In your main() method, you create one ReadingFile object, and two different FileRead objects. If readFile() is a synchronized method defined in ReadingFile, then every time that method is called, it's synchronized on the same single instance of ReadingFile, and synchronization prevents two method calls from occurring concurrently on the same instance. That gives you the output you expect, apparently.
However if readFile() is a synchronized method defined in FileRead, then when that method is called using two different FileRead objects, synchronization has no effect. This is normal for synchronized instance methods - they only affect concurrent calls using the same instance. They have no effect on calls using different instances.
Note that if readFile() were a static synchronized method in ReadFile, then synchronization would prevent multiple concurrent invocations of the method, period. Static synchronized methods exclude execution of other static synchronized methods in the same class, regardless of what instances may have been involved. That's how they were designed. But if the method is not static, then synchronization is tied to the specific instances involved.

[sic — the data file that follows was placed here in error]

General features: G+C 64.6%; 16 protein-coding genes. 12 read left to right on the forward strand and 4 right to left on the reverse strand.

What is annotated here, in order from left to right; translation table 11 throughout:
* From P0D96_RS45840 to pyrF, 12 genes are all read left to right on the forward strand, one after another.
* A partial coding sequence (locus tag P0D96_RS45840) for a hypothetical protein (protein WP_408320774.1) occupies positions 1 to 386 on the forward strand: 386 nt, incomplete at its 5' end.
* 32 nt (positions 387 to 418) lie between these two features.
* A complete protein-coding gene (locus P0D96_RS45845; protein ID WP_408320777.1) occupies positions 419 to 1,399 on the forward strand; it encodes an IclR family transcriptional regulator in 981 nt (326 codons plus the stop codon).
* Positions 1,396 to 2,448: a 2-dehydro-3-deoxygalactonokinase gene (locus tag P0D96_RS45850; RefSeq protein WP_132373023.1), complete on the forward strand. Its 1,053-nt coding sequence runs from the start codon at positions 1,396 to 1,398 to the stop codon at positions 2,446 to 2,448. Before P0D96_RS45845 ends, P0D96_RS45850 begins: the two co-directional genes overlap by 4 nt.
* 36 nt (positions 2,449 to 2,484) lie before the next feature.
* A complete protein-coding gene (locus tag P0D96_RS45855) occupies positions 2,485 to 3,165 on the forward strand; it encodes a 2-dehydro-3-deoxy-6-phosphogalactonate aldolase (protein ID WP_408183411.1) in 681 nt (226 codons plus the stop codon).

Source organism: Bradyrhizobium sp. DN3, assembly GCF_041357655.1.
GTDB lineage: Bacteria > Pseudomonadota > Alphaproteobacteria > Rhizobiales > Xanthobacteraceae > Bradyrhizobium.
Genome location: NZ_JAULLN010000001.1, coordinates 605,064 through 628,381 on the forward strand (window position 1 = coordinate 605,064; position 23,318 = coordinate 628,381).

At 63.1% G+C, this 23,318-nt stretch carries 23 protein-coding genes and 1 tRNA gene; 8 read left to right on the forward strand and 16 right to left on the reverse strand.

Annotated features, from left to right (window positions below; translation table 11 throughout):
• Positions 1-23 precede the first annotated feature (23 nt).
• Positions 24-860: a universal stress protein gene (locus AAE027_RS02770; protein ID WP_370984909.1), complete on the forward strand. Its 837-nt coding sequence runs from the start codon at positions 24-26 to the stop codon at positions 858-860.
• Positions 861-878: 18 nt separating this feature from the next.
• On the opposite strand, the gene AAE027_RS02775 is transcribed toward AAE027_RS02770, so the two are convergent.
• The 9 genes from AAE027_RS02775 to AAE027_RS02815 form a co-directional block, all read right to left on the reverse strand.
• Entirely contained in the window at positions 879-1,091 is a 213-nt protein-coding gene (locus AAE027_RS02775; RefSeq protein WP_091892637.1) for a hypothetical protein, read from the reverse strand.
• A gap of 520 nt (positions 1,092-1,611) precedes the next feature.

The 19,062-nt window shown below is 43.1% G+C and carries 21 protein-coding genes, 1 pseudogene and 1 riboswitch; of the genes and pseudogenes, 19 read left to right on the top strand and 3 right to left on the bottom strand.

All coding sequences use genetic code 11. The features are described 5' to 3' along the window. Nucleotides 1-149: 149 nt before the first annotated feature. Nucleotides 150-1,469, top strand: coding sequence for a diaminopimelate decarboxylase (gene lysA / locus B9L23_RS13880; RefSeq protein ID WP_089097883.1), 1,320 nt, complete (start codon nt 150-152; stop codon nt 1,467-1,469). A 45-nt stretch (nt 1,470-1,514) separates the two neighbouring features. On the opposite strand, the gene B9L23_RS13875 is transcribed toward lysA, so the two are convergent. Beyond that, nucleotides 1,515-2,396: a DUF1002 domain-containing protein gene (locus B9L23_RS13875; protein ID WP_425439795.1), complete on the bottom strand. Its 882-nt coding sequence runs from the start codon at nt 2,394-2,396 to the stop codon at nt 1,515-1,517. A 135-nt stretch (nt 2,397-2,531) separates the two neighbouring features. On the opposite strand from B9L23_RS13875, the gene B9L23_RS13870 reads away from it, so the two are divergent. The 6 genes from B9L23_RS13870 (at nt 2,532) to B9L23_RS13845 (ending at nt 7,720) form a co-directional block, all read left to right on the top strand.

Note - I'm not suggesting you should rewrite readFile() to be static, as that's probably too much work for this example. I just offer this information for comparison. Synchronized instance methods and synchronized static methods behave differently, and that's a difference you need to pay attention to.